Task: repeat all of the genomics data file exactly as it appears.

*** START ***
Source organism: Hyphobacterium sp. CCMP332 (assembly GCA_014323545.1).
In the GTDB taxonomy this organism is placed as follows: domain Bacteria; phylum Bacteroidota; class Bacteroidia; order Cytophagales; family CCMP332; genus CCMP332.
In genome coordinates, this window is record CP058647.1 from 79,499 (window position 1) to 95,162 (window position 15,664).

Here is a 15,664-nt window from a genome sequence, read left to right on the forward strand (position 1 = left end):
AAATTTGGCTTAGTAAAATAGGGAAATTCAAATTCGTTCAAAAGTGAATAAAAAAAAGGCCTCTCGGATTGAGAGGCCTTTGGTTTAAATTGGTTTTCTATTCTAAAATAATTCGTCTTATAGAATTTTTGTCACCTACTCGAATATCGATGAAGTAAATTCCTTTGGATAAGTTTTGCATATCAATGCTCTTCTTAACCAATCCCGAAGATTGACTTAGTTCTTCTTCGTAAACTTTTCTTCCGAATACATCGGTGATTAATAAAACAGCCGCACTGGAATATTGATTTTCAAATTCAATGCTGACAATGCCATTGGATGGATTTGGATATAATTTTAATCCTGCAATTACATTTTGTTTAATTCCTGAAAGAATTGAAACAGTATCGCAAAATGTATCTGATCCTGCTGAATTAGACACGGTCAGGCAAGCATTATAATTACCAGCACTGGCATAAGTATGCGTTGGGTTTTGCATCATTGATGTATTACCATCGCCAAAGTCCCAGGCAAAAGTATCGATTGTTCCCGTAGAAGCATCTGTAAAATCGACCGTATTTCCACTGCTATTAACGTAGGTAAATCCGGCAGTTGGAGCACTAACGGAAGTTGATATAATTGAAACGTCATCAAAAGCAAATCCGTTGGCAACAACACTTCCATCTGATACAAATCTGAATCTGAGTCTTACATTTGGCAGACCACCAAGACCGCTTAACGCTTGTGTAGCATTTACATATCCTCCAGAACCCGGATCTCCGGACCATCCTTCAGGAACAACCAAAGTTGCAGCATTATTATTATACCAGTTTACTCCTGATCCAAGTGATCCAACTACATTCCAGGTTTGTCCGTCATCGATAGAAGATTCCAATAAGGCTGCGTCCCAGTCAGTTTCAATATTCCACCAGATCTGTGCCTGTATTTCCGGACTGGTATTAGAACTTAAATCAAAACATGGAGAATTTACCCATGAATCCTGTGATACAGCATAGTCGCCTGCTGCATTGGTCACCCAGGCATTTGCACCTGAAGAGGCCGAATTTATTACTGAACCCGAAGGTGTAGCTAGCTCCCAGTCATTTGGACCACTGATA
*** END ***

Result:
Source organism: Hyphobacterium sp. CCMP332 (assembly GCA_014323545.1).
In the GTDB taxonomy this organism is placed as follows: domain Bacteria; phylum Bacteroidota; class Bacteroidia; order Cytophagales; family CCMP332; genus CCMP332.
In genome coordinates, this window is record CP058647.1 from 79,499 (window position 1) to 95,162 (window position 15,664).

Here is a 15,664-nt window from a genome sequence, read left to right on the forward strand (position 1 = left end):
AAATTTGGCTTAGTAAAATAGGGAAATTCAAATTCGTTCAAAAGTGAATAAAAAAAAGGCCTCTCGGATTGAGAGGCCTTTGGTTTAAATTGGTTTTCTATTCTAAAATAATTCGTCTTATAGAATTTTTGTCACCTACTCGAATATCGATGAAGTAAATTCCTTTGGATAAGTTTTGCATATCAATGCTCTTCTTAACCAATCCCGAAGATTGACTTAGTTCTTCTTCGTAAACTTTTCTTCCGAATACATCGGTGATTAATAAAACAGCCGCACTGGAATATTGATTTTCAAATTCAATGCTGACAATGCCATTGGATGGATTTGGATATAATTTTAATCCTGCAATTACATTTTGTTTAATTCCTGAAAGAATTGAAACAGTATCGCAAAATGTATCTGATCCTGCTGAATTAGACACGGTCAGGCAAGCATTATAATTACCAGCACTGGCATAAGTATGCGTTGGGTTTTGCATCATTGATGTATTACCATCGCCAAAGTCCCAGGCAAAAGTATCGATTGTTCCCGTAGAAGCATCTGTAAAATCGACCGTATTTCCACTGCTATTAACGTAGGTAAATCCGGCAGTTGGAGCACTAACGGAAGTTGATATAATTGAAACGTCATCAAAAGCAAATCCGTTGGCAACAACACTTCCATCTGATACAAATCTGAATCTGAGTCTTACATTTGGCAGACCACCAAGACCGCTTAACGCTTGTGTAGCATTTACATATCCTCCAGAACCCGGATCTCCGGACCATCCTTCAGGAACAACCAAAGTTGCAGCATTATTATTATACCAGTTTACTCCTGATCCAAGTGATCCAACTACATTCCAGGTTTGTCCGTCATCGATAGAAGATTCCAATAAGGCTGCGTCCCAGTCAGTTTCAATATTCCACCAGATCTGTGCCTGTATTTCCGGACTGGTATTAGAACTTAAATCAAAACATGGAGAATTTACCCATGAATCCTGTGATACAGCATAGTCGCCTGCTGCATTGGTCACCCAGGCATTTGCACCTGAAGAGGCCGAATTTATTACTGAACCCGAAGGTGTAGCTAGCTCCCAGTCATTTGGACCACTGATA